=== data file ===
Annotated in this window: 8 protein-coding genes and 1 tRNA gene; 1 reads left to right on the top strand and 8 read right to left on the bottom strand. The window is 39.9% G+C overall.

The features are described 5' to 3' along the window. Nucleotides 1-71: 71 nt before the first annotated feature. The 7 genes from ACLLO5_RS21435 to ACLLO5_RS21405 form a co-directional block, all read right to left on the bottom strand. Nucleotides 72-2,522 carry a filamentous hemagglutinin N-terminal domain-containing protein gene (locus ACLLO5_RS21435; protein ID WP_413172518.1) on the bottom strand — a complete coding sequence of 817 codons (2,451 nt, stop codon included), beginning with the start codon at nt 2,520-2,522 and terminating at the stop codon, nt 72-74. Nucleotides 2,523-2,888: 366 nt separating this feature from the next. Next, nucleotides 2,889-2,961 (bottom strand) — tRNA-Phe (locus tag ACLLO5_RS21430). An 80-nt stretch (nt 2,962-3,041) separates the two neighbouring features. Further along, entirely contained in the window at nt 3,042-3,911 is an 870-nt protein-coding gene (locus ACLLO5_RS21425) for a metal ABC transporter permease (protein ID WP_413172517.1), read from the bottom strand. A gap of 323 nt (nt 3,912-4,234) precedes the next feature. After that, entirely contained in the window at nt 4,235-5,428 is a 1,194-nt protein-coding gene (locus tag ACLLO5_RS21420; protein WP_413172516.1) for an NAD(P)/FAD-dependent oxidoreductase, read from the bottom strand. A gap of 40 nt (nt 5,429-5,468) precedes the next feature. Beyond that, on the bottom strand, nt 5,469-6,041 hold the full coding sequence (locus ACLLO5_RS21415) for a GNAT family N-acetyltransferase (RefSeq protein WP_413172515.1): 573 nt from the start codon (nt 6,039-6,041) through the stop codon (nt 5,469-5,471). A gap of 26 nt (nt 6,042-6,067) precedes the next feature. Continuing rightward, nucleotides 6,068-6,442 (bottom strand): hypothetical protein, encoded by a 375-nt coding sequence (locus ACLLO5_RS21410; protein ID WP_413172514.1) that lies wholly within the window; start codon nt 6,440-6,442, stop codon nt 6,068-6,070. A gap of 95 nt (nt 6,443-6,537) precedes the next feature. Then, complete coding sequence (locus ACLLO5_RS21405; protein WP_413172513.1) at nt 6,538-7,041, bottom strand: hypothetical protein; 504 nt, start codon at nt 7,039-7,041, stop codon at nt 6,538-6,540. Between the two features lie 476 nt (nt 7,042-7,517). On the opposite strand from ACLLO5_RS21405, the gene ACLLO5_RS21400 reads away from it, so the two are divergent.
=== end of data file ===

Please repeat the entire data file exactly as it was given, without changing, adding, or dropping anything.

Annotated in this window: 8 protein-coding genes and 1 tRNA gene; 1 reads left to right on the top strand and 8 read right to left on the bottom strand. The window is 39.9% G+C overall.

The features are described 5' to 3' along the window. Nucleotides 1-71: 71 nt before the first annotated feature. The 7 genes from ACLLO5_RS21435 to ACLLO5_RS21405 form a co-directional block, all read right to left on the bottom strand. Nucleotides 72-2,522 carry a filamentous hemagglutinin N-terminal domain-containing protein gene (locus ACLLO5_RS21435; protein ID WP_413172518.1) on the bottom strand — a complete coding sequence of 817 codons (2,451 nt, stop codon included), beginning with the start codon at nt 2,520-2,522 and terminating at the stop codon, nt 72-74. Nucleotides 2,523-2,888: 366 nt separating this feature from the next. Next, nucleotides 2,889-2,961 (bottom strand) — tRNA-Phe (locus tag ACLLO5_RS21430). An 80-nt stretch (nt 2,962-3,041) separates the two neighbouring features. Further along, entirely contained in the window at nt 3,042-3,911 is an 870-nt protein-coding gene (locus ACLLO5_RS21425) for a metal ABC transporter permease (protein ID WP_413172517.1), read from the bottom strand. A gap of 323 nt (nt 3,912-4,234) precedes the next feature. After that, entirely contained in the window at nt 4,235-5,428 is a 1,194-nt protein-coding gene (locus tag ACLLO5_RS21420; protein WP_413172516.1) for an NAD(P)/FAD-dependent oxidoreductase, read from the bottom strand. A gap of 40 nt (nt 5,429-5,468) precedes the next feature. Beyond that, on the bottom strand, nt 5,469-6,041 hold the full coding sequence (locus ACLLO5_RS21415) for a GNAT family N-acetyltransferase (RefSeq protein WP_413172515.1): 573 nt from the start codon (nt 6,039-6,041) through the stop codon (nt 5,469-5,471). A gap of 26 nt (nt 6,042-6,067) precedes the next feature. Continuing rightward, nucleotides 6,068-6,442 (bottom strand): hypothetical protein, encoded by a 375-nt coding sequence (locus ACLLO5_RS21410; protein ID WP_413172514.1) that lies wholly within the window; start codon nt 6,440-6,442, stop codon nt 6,068-6,070. A gap of 95 nt (nt 6,443-6,537) precedes the next feature. Then, complete coding sequence (locus ACLLO5_RS21405; protein WP_413172513.1) at nt 6,538-7,041, bottom strand: hypothetical protein; 504 nt, start codon at nt 7,039-7,041, stop codon at nt 6,538-6,540. Between the two features lie 476 nt (nt 7,042-7,517). On the opposite strand from ACLLO5_RS21405, the gene ACLLO5_RS21400 reads away from it, so the two are divergent.